Legal Matters with Howlett Clarke

Introduction of new commercial rent arrears recovery scheme

By Tony Newey, commercial law specialist with QS Howlett Clarke.

Since time immemorial (well at least the Distress for Rent Act 1737) one method of recovering rent arrears has been to levy “distress” on the goods of the tenant.  The landlord’s remedy of “distress for rent” theoretically applied to both residential and commercial property.

However, statutory protections in respect of residential property brought in over many years, meant that the remedy in respect of residential property became, to all intents and purposes, irrelevant.

That was not the case in respect of commercial property and until recently, commercial landlords were able to instruct bailiffs to go in to commercial premises to levy distress against the tenant’s goods and, eventually, sell them to recover the rent arrears.

As from the 6 April 2014, the old remedy of distress for rent has been replaced by new regulations referred to as Commercial Rent Arrears Recovery (CRAR) which changes everything.

Put very simply, the rules now require that before entering premises to take possession of tenant’s goods, a landlord first has to give a minimum notice period of seven days and that notice must contain information prescribed in regulations.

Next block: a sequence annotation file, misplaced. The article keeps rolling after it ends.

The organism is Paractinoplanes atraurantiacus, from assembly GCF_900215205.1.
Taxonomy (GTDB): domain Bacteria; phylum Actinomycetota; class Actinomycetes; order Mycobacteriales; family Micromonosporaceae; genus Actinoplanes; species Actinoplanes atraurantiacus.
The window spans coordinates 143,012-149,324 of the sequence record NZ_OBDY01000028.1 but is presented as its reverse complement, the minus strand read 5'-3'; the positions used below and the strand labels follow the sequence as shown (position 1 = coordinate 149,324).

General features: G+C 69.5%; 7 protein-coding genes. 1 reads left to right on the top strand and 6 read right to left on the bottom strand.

I cannot go into the detail of the new regulations and procedures here but suffice to say that with the non-paying tenant now entitled to at least seven days’ notice, the fact is that, in many cases, the chances of finding goods on the premises worth taking possession of at the end of that period of notice, are somewhat reduced.

The effect will be not only a reduction in work for bailiffs (who can probably look after themselves) but the need for landlords to be much more rigorous in assessing potential tenants.  We might therefore expect to see an increased use of additional security such as the taking of substantial rent deposits and personal guarantees.

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